Educators

Info for Educators Talking with Students

Tips for Talking With and Helping Children and Youth Cope After a Disaster or Traumatic Event
What Teachers Can Do to Help Their Students


What Teachers Can Do to Help Their Students

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  • In a school with many students affected by a hurricane, plan shorter lessons, go at a slower pace, give less homework than usual, and expect a decline in performance for a short time.
  • Identify students who had direct experience with the hurricane, particularly those who suffered losses or had to evacuate, as they are at increased risk for distress.
  • Monitor conversations you and your colleagues have about the hurricane, as you may share perceptions, feelings, and memories in ways that make children feel more anxious.
  • Encourage distressed students to meet with the school counselors.
  • Stay in touch with your students' parents and/or caregivers about academic performance and behavior. Suggest that your school review its crisis and emergency plans in order to better respond to future events.
  • For those schools heavily affected by a hurricane, consider a postdisaster mental health recovery program for students and school personnel. The NCTSN provides information on these programs and other material for educators in the Resources for School Personnel section of this website.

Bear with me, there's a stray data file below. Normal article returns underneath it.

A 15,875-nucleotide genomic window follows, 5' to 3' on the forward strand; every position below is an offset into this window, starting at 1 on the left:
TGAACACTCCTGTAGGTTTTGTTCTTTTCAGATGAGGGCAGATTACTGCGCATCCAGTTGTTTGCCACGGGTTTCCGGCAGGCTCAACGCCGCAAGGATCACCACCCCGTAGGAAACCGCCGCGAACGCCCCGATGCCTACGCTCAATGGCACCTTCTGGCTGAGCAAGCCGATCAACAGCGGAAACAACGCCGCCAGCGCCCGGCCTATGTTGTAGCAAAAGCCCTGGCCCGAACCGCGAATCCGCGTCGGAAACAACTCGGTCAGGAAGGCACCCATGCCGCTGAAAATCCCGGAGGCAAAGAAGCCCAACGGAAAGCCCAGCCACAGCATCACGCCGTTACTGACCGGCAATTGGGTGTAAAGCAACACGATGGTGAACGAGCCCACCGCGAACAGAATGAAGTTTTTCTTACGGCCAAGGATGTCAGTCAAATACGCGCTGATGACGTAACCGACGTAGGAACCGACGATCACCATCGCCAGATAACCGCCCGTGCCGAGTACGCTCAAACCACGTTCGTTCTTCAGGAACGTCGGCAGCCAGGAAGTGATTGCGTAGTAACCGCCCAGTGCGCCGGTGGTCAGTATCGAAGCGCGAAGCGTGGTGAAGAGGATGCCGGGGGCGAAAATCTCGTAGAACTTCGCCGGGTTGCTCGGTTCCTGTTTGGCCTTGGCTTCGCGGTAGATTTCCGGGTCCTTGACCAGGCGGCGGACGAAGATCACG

Info for Educators Themselves

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Teachers play an important role in helping their students recover. Simply returning to school promotes the welfare of children and families. Teachers should not neglect themselves as they work with children, adolescents, and families. Here are some self-care suggestions for teachers:

  • Take care of yourself emotionally. You and your family may have had a stressful experience and suffered losses like those of your students. To be able to support them, you must have support yourself.
  • Take care of yourself physically. Eat healthily, get enough sleep, drink plenty of water, and get proper medical care.
  • Communicate with others. Make sure that you and your fellow teachers schedule ongoing times to talk together and give each other support. Teachers might consider covering for each other, so that they can address important personal/family issues that arise.
  • Give yourself a break. Try not to overdo cleanup activities. To reduce injury, avoid lifting heavy items or working for extended periods.
  • Put off major decisions. Avoid making any life-altering decisions during this stressful, posthurricane period.
  • Take care of your own family. Even though you may be very committed to your students, you also need to spend time with and meet the needs of your own family members or friends.
  • If you have many hurricane-related responsibilities, talk with your school administrators about temporarily altering your work schedule.


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